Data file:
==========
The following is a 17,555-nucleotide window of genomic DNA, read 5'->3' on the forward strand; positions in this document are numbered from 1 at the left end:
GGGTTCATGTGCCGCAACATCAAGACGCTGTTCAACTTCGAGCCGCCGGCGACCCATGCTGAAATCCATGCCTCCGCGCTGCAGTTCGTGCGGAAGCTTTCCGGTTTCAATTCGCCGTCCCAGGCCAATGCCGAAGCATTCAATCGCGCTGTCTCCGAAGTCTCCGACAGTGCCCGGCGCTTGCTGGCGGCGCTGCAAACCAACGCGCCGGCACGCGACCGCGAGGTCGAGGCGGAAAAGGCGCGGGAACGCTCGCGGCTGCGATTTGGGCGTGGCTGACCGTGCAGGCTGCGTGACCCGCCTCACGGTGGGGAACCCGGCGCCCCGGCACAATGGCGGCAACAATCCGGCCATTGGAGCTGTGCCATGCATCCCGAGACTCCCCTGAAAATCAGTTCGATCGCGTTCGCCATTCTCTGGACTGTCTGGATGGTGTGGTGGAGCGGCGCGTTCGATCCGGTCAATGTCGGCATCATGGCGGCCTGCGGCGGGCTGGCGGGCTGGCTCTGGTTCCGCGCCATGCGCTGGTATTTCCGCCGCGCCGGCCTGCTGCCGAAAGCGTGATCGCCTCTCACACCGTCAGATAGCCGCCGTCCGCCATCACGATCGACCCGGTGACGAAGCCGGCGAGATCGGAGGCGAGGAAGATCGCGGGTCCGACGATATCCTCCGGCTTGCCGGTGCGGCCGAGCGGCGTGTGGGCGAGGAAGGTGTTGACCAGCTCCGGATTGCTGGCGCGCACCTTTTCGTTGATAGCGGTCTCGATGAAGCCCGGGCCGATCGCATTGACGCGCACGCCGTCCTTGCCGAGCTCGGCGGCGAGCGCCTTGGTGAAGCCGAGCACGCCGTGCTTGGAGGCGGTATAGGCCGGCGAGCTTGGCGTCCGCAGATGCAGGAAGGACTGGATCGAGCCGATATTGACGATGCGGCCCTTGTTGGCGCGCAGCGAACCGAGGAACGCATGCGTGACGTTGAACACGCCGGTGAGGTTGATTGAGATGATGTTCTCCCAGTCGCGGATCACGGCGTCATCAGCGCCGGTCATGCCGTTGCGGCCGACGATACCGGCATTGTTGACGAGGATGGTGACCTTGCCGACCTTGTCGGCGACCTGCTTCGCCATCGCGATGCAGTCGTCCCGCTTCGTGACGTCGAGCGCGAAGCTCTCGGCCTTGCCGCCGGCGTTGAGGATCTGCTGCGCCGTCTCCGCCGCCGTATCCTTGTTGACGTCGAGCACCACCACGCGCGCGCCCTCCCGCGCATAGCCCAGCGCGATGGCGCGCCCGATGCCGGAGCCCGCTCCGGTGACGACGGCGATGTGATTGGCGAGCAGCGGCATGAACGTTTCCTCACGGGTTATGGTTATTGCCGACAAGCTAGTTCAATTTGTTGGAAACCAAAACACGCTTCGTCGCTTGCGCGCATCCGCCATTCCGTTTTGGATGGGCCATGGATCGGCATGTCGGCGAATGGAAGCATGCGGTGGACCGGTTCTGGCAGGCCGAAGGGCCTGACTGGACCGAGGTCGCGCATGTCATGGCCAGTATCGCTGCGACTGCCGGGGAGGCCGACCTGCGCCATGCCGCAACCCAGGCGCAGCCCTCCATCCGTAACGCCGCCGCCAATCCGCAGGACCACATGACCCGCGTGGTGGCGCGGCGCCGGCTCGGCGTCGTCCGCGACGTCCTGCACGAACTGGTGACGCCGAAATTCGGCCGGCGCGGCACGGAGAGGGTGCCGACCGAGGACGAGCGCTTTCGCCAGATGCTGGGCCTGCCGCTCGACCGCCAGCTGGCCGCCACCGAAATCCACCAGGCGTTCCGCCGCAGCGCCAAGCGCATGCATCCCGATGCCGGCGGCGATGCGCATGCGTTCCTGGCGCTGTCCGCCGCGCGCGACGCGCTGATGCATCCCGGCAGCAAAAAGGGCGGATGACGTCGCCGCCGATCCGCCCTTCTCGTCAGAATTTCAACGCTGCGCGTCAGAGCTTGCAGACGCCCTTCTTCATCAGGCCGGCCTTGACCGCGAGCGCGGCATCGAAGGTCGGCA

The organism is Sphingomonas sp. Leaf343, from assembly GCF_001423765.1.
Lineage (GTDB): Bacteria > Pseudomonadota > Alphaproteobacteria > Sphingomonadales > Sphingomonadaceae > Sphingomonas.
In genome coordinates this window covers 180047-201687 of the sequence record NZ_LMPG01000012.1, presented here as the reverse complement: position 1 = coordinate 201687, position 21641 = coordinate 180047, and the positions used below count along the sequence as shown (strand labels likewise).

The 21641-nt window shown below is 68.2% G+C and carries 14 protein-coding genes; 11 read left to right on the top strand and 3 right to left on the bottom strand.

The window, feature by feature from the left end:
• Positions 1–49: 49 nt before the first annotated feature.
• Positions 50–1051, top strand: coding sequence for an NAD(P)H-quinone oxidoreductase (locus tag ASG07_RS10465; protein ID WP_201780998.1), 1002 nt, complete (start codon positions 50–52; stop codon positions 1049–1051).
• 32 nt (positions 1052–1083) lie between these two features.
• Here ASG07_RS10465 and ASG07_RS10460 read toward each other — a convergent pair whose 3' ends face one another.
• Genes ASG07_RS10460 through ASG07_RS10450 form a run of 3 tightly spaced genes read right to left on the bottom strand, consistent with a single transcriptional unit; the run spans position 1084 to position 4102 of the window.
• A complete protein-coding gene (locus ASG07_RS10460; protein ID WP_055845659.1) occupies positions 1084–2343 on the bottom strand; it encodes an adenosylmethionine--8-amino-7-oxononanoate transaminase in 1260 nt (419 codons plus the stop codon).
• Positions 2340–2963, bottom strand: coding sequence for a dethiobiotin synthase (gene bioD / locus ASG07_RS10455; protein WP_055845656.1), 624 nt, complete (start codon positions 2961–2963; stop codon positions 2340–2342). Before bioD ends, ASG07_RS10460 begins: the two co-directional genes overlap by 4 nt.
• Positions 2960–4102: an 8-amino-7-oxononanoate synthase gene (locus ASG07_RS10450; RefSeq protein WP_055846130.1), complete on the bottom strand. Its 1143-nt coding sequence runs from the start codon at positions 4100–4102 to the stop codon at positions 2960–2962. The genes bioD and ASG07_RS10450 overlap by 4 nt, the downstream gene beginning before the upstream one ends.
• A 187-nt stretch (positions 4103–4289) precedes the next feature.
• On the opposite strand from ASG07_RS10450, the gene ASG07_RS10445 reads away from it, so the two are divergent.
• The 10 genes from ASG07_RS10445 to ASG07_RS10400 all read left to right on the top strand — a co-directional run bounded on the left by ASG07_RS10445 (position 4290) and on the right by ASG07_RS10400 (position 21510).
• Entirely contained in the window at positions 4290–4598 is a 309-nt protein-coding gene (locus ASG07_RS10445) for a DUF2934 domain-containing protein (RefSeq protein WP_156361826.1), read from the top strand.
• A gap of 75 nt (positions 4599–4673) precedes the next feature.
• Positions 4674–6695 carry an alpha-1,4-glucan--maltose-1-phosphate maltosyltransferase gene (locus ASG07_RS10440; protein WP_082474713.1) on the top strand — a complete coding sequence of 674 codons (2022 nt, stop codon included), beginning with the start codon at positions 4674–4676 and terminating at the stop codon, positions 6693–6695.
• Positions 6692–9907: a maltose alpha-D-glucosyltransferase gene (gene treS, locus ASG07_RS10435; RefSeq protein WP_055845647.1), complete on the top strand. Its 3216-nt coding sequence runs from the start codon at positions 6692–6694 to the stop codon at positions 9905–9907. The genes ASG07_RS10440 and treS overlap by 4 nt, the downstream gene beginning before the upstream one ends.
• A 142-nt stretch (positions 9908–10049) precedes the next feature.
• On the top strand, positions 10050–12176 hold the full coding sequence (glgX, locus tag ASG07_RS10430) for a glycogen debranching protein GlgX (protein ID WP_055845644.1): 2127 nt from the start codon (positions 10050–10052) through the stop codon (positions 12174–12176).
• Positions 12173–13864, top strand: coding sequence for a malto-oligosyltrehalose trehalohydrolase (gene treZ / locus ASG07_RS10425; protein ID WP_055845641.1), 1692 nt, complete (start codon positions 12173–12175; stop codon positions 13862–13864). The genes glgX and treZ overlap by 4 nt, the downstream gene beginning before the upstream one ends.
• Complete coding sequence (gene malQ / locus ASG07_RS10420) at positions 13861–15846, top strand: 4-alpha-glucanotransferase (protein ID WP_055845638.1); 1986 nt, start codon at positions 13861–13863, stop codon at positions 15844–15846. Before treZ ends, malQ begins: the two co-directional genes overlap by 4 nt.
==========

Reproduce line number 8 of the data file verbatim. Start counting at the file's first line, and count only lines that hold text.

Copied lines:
• Positions 1–49: 49 nt before the first annotated feature.